On the way to the U.S.: Coyotes, thieves, gunfire and uncertainty

By the time this piece gets published, 20-year-old Magalys de Loyola should be arriving to join her mother and sisters in Orlando, Florida.

Hers is not the story of just any gathering.  It is the ending of a tale shared by 7,822 other Cubans who got trapped in Costa Rica on their way to the United States.

Back in November, Costa Rica faced its biggest immigration challenge. Waves, tides and tsunamis of Cubans began to add up in the northern area of Peñas Blancas. The Nicaraguan government had shut its border for those seeking to reach Mexico and the United States.

When Ms. de Loyola arrived to Costa Rica in mid December, the Costa Rican government already had a contingency plan. The national emergency commission, the International Migrants Organization, churches and their volunteers along with crowds of civilians had all organized food and shelter for those in need.

Ms. de Loyola was assigned to a refuge located in La Cruz in the province of  Guanacaste, where she spent almost three months with her husband and her father, all of them trying to keep busy.

Born and raised in the province of Camagüey, Ms. de Loyola, her father and her husband wanted a tourist visa from the U.S. to visit family in Orlando. However, their request was denied on the grounds that they fit the profile of illegal immigrants. It did not take long for the three of them to make up their minds.

Once they found the right person, they sold the house for $20,000. A newer state policy allows citizens to sell property. Then they went after human traffickers, better known as coyotes who would charge them $1,500 per person to get to Panamá.

“You never get to see their faces. They give you a mobile line and ask you to call as soon as you arrive to Ecuador. It’s not complicated. Everyone knows at least someone who knows a trafficker.”

Ecuador was the only country where Cubans could enter without a visa. Once in the territory, calls and messages started to arrive. They were short and concise. “Go,” “wait,” “move again,” “wait” and “get in the truck.”

Ms. de Loyola emphasized that all of these logistics take place during the night and, at least in her case, there were no upfront payments. The only requirement was to be well behaved.

And so, they continued their travel through Colombia and Panamá, two places that posed a bigger risk.

“In Colombia, Panamá and even Nicaragua, police officers will take your money and values away, use violence and even shoot their guns for intimidation,” said a Cuban musician who has lived in Costa Rica for the past 13 years. He wanted to remain nameless because he said he fears retaliation from the Cuban government.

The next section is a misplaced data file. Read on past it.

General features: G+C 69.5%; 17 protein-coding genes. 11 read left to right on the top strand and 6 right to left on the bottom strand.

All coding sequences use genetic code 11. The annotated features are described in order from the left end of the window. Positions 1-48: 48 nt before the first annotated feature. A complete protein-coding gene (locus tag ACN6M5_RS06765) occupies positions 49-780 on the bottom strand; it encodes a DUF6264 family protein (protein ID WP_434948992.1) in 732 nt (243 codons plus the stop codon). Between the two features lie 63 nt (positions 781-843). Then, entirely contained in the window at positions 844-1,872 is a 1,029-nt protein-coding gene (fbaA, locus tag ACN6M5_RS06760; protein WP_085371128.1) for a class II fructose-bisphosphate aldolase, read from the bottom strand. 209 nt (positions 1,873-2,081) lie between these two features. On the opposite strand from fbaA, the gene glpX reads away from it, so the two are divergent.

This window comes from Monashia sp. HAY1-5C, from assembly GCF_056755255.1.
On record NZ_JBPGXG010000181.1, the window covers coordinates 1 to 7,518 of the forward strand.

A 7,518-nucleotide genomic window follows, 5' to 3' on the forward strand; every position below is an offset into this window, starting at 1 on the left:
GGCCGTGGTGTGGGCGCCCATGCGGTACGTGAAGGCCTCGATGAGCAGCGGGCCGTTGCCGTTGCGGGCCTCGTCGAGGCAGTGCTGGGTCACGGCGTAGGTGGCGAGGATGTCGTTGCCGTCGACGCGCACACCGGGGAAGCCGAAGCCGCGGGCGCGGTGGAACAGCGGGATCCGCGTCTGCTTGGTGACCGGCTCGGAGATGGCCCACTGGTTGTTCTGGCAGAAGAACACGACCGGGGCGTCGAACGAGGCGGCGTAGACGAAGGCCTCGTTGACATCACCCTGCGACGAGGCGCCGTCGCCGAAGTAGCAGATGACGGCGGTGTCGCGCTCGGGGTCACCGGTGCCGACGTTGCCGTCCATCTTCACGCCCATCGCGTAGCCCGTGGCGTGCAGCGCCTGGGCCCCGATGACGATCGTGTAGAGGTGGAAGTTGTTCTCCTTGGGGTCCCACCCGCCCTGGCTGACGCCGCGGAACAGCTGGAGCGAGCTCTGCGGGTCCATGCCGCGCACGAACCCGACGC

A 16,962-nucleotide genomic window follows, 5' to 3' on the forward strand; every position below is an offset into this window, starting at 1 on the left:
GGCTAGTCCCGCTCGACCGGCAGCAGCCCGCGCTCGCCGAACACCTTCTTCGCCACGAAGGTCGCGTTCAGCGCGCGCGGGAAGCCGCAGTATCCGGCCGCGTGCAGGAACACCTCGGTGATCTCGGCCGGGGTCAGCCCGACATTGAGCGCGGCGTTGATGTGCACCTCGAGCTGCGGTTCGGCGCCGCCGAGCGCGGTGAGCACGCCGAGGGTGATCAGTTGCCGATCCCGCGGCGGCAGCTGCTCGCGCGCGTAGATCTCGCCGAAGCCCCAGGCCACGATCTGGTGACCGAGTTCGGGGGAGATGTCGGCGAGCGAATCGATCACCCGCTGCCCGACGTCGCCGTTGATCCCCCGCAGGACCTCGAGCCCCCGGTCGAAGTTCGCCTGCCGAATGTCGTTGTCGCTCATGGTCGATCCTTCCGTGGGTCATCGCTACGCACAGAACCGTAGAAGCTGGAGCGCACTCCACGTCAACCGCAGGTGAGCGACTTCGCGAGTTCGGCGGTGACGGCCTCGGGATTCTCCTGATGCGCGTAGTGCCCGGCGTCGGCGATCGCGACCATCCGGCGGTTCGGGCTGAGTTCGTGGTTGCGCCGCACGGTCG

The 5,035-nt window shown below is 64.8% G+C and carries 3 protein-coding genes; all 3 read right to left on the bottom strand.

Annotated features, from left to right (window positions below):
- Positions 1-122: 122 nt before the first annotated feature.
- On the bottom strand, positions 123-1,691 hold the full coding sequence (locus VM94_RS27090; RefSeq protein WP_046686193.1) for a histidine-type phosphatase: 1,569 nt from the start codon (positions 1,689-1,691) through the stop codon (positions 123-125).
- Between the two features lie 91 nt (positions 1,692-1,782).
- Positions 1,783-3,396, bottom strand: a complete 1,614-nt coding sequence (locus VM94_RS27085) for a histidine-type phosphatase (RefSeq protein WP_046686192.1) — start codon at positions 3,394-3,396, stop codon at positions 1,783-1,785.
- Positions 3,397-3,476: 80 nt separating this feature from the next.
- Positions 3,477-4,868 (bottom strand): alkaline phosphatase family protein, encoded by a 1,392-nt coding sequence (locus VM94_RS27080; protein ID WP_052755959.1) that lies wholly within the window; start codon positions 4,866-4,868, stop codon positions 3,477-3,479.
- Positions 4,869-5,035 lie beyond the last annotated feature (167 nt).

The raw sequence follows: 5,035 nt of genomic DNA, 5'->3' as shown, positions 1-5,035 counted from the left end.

Ms. de Loyola has no fear because she says she left the island legally. She even goes as far as to say that her trip with the coyotes was flawlessly organized. They took care of every action, every bribe.

Coyote customer service had been so engaging for Ms. de Loyola, that she even tried to continue her way through the jungles of Nicaragua in spite of the government ban.

She couldn’t do it. She was robbed. She returned to the camp.

“Well, I didn’t have all the money on me, and my family in the U.S. would send me some cash from time to time,” she said.

So, Ms. de Loyola and his companions decided to wait. Though the Costa Rica government had offered the immigrants a direct flight to Mexico, about 3,500 of them continued their journey with coyotes.

“That’s because they got afraid” says Ms. de Loyola. “At the very beginning people were told that Guatemala and Honduras would open their borders for us. A week later that changed, and we were told about the trip to Mexico. Then that option took so long to start working that people started to run out of money.”

“It’s true we had mattresses or tents and the daily meals,” she added. “But there are always other expenses such as medicine, cell phone charges and other stuff. Many of them panicked and ran away.”

Ms. de Loyola, is quite sure she is going to have a fresh new start once she settles down in Florida. After all, she and her husband are both college graduates in economics. That should smooth things out a bit.

She can go back to the island after 24 months and no penalty would be applied to her. She says she is happy when she thinks about it.

But in spite of the future ahead, she is cautious. And she added her final two cents for other Cubans:

“Think about it thoroughly. If you don’t have a reason don’t do this. It’s hard, dangerous and many have suffered a lot.”

NOTE: This article first appeared in A.M. Cuba, another title of the A.M. Newspapers corporation.

Magalys de Loyola when she was in a government shelter in La Cruz de Guanacaste.

Magalys de Loyola when she was in a government shelter in La Cruz de Guanacaste.

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